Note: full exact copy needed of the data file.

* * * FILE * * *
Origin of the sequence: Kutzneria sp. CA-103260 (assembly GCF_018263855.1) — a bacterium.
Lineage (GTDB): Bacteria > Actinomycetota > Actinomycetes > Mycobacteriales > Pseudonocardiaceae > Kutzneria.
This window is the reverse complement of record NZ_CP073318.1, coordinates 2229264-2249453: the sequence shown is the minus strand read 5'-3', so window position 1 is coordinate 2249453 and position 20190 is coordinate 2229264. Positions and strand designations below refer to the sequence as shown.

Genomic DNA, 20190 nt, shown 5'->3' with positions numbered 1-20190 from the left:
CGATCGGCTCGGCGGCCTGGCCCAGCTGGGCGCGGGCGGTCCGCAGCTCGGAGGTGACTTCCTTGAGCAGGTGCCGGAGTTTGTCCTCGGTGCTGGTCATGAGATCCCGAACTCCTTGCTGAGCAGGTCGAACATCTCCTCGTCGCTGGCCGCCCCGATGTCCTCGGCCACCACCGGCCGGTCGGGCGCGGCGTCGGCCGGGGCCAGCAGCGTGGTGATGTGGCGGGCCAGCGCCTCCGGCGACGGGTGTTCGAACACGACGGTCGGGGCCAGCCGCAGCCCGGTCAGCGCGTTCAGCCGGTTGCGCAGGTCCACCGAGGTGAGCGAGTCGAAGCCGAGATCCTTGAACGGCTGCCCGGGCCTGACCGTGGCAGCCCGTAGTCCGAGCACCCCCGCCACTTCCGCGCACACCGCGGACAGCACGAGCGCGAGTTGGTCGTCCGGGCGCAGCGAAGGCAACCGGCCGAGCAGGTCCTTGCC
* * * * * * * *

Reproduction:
Origin of the sequence: Kutzneria sp. CA-103260 (assembly GCF_018263855.1) — a bacterium.
Lineage (GTDB): Bacteria > Actinomycetota > Actinomycetes > Mycobacteriales > Pseudonocardiaceae > Kutzneria.
This window is the reverse complement of record NZ_CP073318.1, coordinates 2229264-2249453: the sequence shown is the minus strand read 5'-3', so window position 1 is coordinate 2249453 and position 20190 is coordinate 2229264. Positions and strand designations below refer to the sequence as shown.

Genomic DNA, 20190 nt, shown 5'->3' with positions numbered 1-20190 from the left:
CGATCGGCTCGGCGGCCTGGCCCAGCTGGGCGCGGGCGGTCCGCAGCTCGGAGGTGACTTCCTTGAGCAGGTGCCGGAGTTTGTCCTCGGTGCTGGTCATGAGATCCCGAACTCCTTGCTGAGCAGGTCGAACATCTCCTCGTCGCTGGCCGCCCCGATGTCCTCGGCCACCACCGGCCGGTCGGGCGCGGCGTCGGCCGGGGCCAGCAGCGTGGTGATGTGGCGGGCCAGCGCCTCCGGCGACGGGTGTTCGAACACGACGGTCGGGGCCAGCCGCAGCCCGGTCAGCGCGTTCAGCCGGTTGCGCAGGTCCACCGAGGTGAGCGAGTCGAAGCCGAGATCCTTGAACGGCTGCCCGGGCCTGACCGTGGCAGCCCGTAGTCCGAGCACCCCCGCCACTTCCGCGCACACCGCGGACAGCACGAGCGCGAGTTGGTCGTCCGGGCGCAGCGAAGGCAACCGGCCGAGCAGGTCCTTGCC